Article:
Mari and Shirase’s trip ends up becoming much more than just a journey to Antarctica. Along the way the two meet up with Hinata Miyake and Yuzuki Shiraishi, who help them acquire the means to get there in the first place. Early on in the series, it is also revealed that the reason Shirase wants to go on this journey is because of her mom, who was a researcher in Antarctica but lost her life while on an expedition.

“A Place Further Than the Universe” is a phenomenal anime and one that hits home for many. At its core, the show is about looking inward, finding oneself and seeing that identity through to the end.

“Rascal Does Not Dream of Bunny Girl Senpai” - Fall 2018 - Cloverworks

In case anyone is wondering, no the title for this anime is not wrong. “Rascal Does Not Dream of Bunny Girl Senpai” is, in fact, the real English name. Despite that, it is still a phenomenal work that should be talked about.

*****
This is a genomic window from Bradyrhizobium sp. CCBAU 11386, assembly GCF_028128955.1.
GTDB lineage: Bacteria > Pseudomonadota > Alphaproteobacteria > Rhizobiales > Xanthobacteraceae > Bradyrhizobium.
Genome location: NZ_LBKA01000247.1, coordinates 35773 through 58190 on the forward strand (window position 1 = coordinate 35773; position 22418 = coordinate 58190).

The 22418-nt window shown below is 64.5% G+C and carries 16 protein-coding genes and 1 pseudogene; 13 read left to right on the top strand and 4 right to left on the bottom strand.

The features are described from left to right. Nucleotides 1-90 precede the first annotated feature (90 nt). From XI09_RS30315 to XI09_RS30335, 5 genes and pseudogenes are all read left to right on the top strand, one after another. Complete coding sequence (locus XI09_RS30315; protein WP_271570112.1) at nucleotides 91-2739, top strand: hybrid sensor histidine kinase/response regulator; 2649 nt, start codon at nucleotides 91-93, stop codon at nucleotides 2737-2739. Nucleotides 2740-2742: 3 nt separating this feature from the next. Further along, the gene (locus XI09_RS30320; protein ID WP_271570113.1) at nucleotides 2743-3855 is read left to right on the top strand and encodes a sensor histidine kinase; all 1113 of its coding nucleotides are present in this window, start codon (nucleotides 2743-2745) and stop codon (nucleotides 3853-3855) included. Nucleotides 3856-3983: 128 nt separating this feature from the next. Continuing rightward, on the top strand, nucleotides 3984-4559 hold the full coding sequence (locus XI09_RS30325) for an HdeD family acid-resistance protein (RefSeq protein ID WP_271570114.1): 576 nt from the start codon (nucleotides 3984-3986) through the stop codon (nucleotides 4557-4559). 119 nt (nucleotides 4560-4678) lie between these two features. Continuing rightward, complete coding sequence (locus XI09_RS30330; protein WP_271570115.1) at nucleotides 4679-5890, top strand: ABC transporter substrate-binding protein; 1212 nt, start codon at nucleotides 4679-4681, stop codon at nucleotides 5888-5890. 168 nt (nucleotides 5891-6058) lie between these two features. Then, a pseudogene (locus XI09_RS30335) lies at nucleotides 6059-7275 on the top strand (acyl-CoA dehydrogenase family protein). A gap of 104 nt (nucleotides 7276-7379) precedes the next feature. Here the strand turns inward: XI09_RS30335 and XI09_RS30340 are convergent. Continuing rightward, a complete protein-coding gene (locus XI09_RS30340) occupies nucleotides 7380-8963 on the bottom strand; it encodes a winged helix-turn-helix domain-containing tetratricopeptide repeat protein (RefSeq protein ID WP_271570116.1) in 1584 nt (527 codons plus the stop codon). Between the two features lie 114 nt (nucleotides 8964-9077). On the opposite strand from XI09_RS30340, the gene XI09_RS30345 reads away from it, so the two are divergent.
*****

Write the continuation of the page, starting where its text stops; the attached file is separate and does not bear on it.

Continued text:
The series makes sure that, despite the incredibly strange title, it is a serious show. The first episode features Sakuta Azusagawa running into fellow classmate and acclaimed actress Mai Sakurajima, except, as he finds out, she has been affected by a disease that he himself has dealt with in the past, Puberty Syndrome. Puberty Syndrome changes people’s realities by materializing their insecurities.

Deciding to help Mai through her problem of people suddenly not knowing who she is despite being famous across Japan leads him to meet with others who also have the disease. This includes one of his close friends Rio Futaba. Sakuta’s world becomes even more confusing than his mundane high school life already was. All of it forces him to realize that there are a lot of things that are more important than one’s own comfort.

That, my lovely tourists, is the list. It is by no means a complete list of everything worth watching from the last decade, but it is what I consider to be the best. After watching a few of the things from this list, it would certainly be worthwhile to venture out further into the world of anime.

Jack Scheibelein is a sophomore majoring in English. He can be reached at sgx199@vols.utk.edu.

Columns and letters of The Daily Beacon are the views of the individual and do not necessarily reflect the views of the Beacon or the Beacon's editorial staff.